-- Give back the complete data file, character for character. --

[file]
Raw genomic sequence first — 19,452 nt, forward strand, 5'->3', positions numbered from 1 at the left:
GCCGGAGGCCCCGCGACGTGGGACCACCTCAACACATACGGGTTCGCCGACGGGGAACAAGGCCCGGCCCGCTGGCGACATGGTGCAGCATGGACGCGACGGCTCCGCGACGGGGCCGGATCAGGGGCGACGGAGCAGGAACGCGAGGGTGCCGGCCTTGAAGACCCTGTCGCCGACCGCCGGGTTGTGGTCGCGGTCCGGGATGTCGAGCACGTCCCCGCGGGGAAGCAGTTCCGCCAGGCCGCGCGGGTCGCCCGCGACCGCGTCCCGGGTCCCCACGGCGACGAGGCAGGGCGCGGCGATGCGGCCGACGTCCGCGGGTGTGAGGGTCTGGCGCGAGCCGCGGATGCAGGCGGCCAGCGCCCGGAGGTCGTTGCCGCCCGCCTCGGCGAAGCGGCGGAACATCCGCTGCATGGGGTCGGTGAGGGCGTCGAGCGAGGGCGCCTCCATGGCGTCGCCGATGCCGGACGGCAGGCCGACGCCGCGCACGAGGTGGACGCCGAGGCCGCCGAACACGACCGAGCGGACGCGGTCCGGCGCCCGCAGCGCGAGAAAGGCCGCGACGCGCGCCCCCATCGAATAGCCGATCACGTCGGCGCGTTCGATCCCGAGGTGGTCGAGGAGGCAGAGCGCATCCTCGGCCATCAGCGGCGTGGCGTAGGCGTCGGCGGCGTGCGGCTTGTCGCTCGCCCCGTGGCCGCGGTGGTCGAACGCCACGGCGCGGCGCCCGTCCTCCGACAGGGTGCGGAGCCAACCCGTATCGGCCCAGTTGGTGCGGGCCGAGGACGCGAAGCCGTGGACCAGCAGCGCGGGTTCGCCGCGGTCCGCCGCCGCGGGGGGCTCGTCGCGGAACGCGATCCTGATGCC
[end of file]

Raw genomic sequence first — 19,452 nt, forward strand, 5'->3', positions numbered from 1 at the left:
GCCGGAGGCCCCGCGACGTGGGACCACCTCAACACATACGGGTTCGCCGACGGGGAACAAGGCCCGGCCCGCTGGCGACATGGTGCAGCATGGACGCGACGGCTCCGCGACGGGGCCGGATCAGGGGCGACGGAGCAGGAACGCGAGGGTGCCGGCCTTGAAGACCCTGTCGCCGACCGCCGGGTTGTGGTCGCGGTCCGGGATGTCGAGCACGTCCCCGCGGGGAAGCAGTTCCGCCAGGCCGCGCGGGTCGCCCGCGACCGCGTCCCGGGTCCCCACGGCGACGAGGCAGGGCGCGGCGATGCGGCCGACGTCCGCGGGTGTGAGGGTCTGGCGCGAGCCGCGGATGCAGGCGGCCAGCGCCCGGAGGTCGTTGCCGCCCGCCTCGGCGAAGCGGCGGAACATCCGCTGCATGGGGTCGGTGAGGGCGTCGAGCGAGGGCGCCTCCATGGCGTCGCCGATGCCGGACGGCAGGCCGACGCCGCGCACGAGGTGGACGCCGAGGCCGCCGAACACGACCGAGCGGACGCGGTCCGGCGCCCGCAGCGCGAGAAAGGCCGCGACGCGCGCCCCCATCGAATAGCCGATCACGTCGGCGCGTTCGATCCCGAGGTGGTCGAGGAGGCAGAGCGCATCCTCGGCCATCAGCGGCGTGGCGTAGGCGTCGGCGGCGTGCGGCTTGTCGCTCGCCCCGTGGCCGCGGTGGTCGAACGCCACGGCGCGGCGCCCGTCCTCCGACAGGGTGCGGAGCCAACCCGTATCGGCCCAGTTGGTGCGGGCCGAGGACGCGAAGCCGTGGACCAGCAGCGCGGGTTCGCCGCGGTCCGCCGCCGCGGGGGGCTCGTCGCGGAACGCGATCCTGATGCC